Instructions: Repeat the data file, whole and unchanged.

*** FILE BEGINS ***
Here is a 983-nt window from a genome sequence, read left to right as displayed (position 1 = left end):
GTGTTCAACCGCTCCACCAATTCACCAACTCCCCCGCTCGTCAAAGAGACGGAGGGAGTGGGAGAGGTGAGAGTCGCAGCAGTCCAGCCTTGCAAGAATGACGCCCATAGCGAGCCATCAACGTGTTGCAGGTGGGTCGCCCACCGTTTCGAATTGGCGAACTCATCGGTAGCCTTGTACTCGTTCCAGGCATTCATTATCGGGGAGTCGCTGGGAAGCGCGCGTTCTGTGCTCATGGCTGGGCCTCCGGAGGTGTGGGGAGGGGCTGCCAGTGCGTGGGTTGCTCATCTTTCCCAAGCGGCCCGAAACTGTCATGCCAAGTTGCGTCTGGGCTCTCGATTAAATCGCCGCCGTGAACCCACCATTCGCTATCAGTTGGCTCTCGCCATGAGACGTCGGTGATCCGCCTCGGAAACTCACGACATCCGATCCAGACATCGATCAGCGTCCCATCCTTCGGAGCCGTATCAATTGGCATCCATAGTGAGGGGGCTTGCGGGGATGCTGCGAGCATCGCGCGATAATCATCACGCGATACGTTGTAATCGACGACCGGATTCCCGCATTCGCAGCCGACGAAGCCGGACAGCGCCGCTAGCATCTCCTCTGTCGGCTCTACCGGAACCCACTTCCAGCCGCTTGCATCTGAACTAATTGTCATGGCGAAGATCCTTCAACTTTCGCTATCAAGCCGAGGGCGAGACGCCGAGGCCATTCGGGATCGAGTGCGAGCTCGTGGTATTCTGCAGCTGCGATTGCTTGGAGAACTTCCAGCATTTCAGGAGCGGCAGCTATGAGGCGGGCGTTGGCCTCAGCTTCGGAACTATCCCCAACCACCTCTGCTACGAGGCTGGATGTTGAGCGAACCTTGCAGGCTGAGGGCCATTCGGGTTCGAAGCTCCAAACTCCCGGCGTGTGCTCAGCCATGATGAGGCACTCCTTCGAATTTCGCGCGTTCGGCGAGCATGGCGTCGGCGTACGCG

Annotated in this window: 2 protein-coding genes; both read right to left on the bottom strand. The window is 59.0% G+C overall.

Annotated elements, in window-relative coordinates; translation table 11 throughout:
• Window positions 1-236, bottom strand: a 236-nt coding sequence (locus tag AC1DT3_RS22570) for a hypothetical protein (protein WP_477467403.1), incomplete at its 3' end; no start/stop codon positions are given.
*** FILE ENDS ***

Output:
Here is a 983-nt window from a genome sequence, read left to right as displayed (position 1 = left end):
GTGTTCAACCGCTCCACCAATTCACCAACTCCCCCGCTCGTCAAAGAGACGGAGGGAGTGGGAGAGGTGAGAGTCGCAGCAGTCCAGCCTTGCAAGAATGACGCCCATAGCGAGCCATCAACGTGTTGCAGGTGGGTCGCCCACCGTTTCGAATTGGCGAACTCATCGGTAGCCTTGTACTCGTTCCAGGCATTCATTATCGGGGAGTCGCTGGGAAGCGCGCGTTCTGTGCTCATGGCTGGGCCTCCGGAGGTGTGGGGAGGGGCTGCCAGTGCGTGGGTTGCTCATCTTTCCCAAGCGGCCCGAAACTGTCATGCCAAGTTGCGTCTGGGCTCTCGATTAAATCGCCGCCGTGAACCCACCATTCGCTATCAGTTGGCTCTCGCCATGAGACGTCGGTGATCCGCCTCGGAAACTCACGACATCCGATCCAGACATCGATCAGCGTCCCATCCTTCGGAGCCGTATCAATTGGCATCCATAGTGAGGGGGCTTGCGGGGATGCTGCGAGCATCGCGCGATAATCATCACGCGATACGTTGTAATCGACGACCGGATTCCCGCATTCGCAGCCGACGAAGCCGGACAGCGCCGCTAGCATCTCCTCTGTCGGCTCTACCGGAACCCACTTCCAGCCGCTTGCATCTGAACTAATTGTCATGGCGAAGATCCTTCAACTTTCGCTATCAAGCCGAGGGCGAGACGCCGAGGCCATTCGGGATCGAGTGCGAGCTCGTGGTATTCTGCAGCTGCGATTGCTTGGAGAACTTCCAGCATTTCAGGAGCGGCAGCTATGAGGCGGGCGTTGGCCTCAGCTTCGGAACTATCCCCAACCACCTCTGCTACGAGGCTGGATGTTGAGCGAACCTTGCAGGCTGAGGGCCATTCGGGTTCGAAGCTCCAAACTCCCGGCGTGTGCTCAGCCATGATGAGGCACTCCTTCGAATTTCGCGCGTTCGGCGAGCATGGCGTCGGCGTACGCG

Annotated in this window: 2 protein-coding genes; both read right to left on the bottom strand. The window is 59.0% G+C overall.

Annotated elements, in window-relative coordinates; translation table 11 throughout:
• Window positions 1-236, bottom strand: a 236-nt coding sequence (locus tag AC1DT3_RS22570) for a hypothetical protein (protein WP_477467403.1), incomplete at its 3' end; no start/stop codon positions are given.